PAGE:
Database : MEDLINE
Search on : illusions [Words]
References found : 9276 [refine]
Displaying: 1 .. 10   in format [Detailed]

page 1 of 928 go to page                         

  1 / 9276 MEDLINE  
              next record last record
select
to print
Photocopy
Full text

[PMID]: 29508698
[Au] Autor:Park WJ; Schauder KB; Tadin D
[Ad] Address:Center for Visual Science, University of Rochester, Rochester, United States.
[Ti] Title:Consciousness reflected in the eyes.
[So] Source:Elife;7, 2018 Mar 06.
[Is] ISSN:2050-084X
[Cp] Country of publication:England
[La] Language:eng
[Ab] Abstract:People with higher autistic traits display stronger fluctuations in pupil size when presented with an optical illusion.
[Pt] Publication type:JOURNAL ARTICLE
[Em] Entry month:1803
[Cu] Class update date: 180311
[Lr] Last revision date:180311
[St] Status:In-Data-Review

  2 / 9276 MEDLINE  
              first record previous record next record last record
select
to print
Photocopy
Full text

[PMID]: 29485020
[Au] Autor:Rahnev D; Denison RN
[Ad] Address:School of Psychology,Georgia Institute of Technology,Atlanta,GA.
[Ti] Title:Suboptimality in Perceptual Decision Making.
[So] Source:Behav Brain Sci;:1-107, 2018 Feb 27.
[Is] ISSN:1469-1825
[Cp] Country of publication:England
[La] Language:eng
[Ab] Abstract:Human perceptual decisions are often described as optimal. Critics of this view have argued that claims of optimality are overly flexible and lack explanatory power. Meanwhile, advocates for optimality have countered that such criticisms single out a few selected papers. To elucidate the issue of optimality in perceptual decision making, we review the extensive literature on suboptimal performance in perceptual tasks. We discuss eight different classes of suboptimal perceptual decisions, including improper placement, maintenance, and adjustment of perceptual criteria, inadequate tradeoff between speed and accuracy, inappropriate confidence ratings, misweightings in cue combination, and findings related to various perceptual illusions and biases. In addition, we discuss conceptual shortcomings of a focus on optimality, such as definitional difficulties and the limited value of optimality claims in and of themselves. We therefore advocate that the field drop its emphasis on whether observed behavior is optimal and instead concentrate on building and testing detailed observer models that explain behavior across a wide range of tasks. To facilitate this transition, we compile the proposed hypotheses regarding the origins of suboptimal perceptual decisions reviewed here. We argue that verifying, rejecting, and expanding these explanations for suboptimal behavior - rather than assessing optimality per se - should be among the major goals of the science of perceptual decision making.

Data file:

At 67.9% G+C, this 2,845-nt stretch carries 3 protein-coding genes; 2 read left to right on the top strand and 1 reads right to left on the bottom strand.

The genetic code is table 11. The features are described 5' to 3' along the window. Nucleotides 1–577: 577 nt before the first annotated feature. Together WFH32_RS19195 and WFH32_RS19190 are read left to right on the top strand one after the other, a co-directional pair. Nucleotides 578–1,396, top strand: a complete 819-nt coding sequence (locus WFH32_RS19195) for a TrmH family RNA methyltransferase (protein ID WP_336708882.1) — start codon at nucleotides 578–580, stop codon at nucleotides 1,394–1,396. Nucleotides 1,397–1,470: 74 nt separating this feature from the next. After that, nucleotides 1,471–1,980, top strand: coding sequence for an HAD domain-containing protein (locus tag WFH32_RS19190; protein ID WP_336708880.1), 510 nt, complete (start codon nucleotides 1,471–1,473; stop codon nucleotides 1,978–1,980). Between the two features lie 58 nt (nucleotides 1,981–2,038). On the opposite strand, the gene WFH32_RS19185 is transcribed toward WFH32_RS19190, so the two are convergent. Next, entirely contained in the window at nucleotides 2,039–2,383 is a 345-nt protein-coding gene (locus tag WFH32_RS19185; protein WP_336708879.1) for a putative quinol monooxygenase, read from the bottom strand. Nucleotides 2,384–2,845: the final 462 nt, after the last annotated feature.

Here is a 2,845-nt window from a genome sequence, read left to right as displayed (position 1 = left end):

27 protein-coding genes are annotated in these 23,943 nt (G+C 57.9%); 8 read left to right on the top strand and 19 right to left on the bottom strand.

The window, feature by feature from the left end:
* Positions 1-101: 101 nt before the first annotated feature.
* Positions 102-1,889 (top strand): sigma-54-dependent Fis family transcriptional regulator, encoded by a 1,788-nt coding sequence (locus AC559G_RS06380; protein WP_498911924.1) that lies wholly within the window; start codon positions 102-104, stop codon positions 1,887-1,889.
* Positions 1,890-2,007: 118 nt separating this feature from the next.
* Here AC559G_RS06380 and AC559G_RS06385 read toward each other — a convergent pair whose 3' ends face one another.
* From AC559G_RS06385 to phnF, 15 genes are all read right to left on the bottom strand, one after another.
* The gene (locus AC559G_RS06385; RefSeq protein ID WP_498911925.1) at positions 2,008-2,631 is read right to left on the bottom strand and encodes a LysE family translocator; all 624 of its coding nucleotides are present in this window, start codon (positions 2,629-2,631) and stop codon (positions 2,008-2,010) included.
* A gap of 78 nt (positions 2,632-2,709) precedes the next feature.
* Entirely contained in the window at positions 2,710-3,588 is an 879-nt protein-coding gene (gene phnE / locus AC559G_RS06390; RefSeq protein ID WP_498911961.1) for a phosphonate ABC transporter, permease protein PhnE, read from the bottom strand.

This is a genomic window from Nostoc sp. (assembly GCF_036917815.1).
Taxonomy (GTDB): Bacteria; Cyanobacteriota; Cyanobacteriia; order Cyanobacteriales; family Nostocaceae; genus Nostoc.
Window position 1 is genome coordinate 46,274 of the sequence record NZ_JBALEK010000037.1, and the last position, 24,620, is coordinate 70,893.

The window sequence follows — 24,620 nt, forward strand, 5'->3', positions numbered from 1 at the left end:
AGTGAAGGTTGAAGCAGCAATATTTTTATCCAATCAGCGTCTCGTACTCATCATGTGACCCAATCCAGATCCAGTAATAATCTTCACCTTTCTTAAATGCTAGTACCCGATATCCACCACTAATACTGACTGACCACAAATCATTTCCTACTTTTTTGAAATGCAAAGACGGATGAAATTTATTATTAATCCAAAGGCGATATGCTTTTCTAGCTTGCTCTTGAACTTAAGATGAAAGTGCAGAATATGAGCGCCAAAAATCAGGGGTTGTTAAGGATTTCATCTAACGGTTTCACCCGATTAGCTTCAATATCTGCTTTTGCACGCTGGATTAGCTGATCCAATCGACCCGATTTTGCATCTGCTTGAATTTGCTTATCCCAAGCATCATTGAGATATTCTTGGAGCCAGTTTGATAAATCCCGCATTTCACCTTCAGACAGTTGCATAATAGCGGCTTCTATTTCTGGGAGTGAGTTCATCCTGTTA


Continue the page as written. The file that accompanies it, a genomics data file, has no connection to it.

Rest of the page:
[Pt] Publication type:JOURNAL ARTICLE
[Em] Entry month:1802
[Cu] Class update date: 180307
[Lr] Last revision date:180307
[St] Status:Publisher
[do] DOI:10.1017/S0140525X18000936

  3 / 9276 MEDLINE  
              first record previous record next record last record
select
to print
Photocopy
Full text

[PMID]: 29398218
[Au] Autor:Cassidy CM; Balsam PD; Weinstein JJ; Rosengard RJ; Slifstein M; Daw ND; Abi-Dargham A; Horga G
[Ad] Address:Department of Psychiatry, New York State Psychiatric Institute, Columbia University Medical Center, 1051 Riverside Drive, New York, NY 10032, USA; The Royal's Institute of Mental Health Research, University of Ottawa, 1145 Carling Avenue, Ottawa, ON K1Z 7K4, Canada.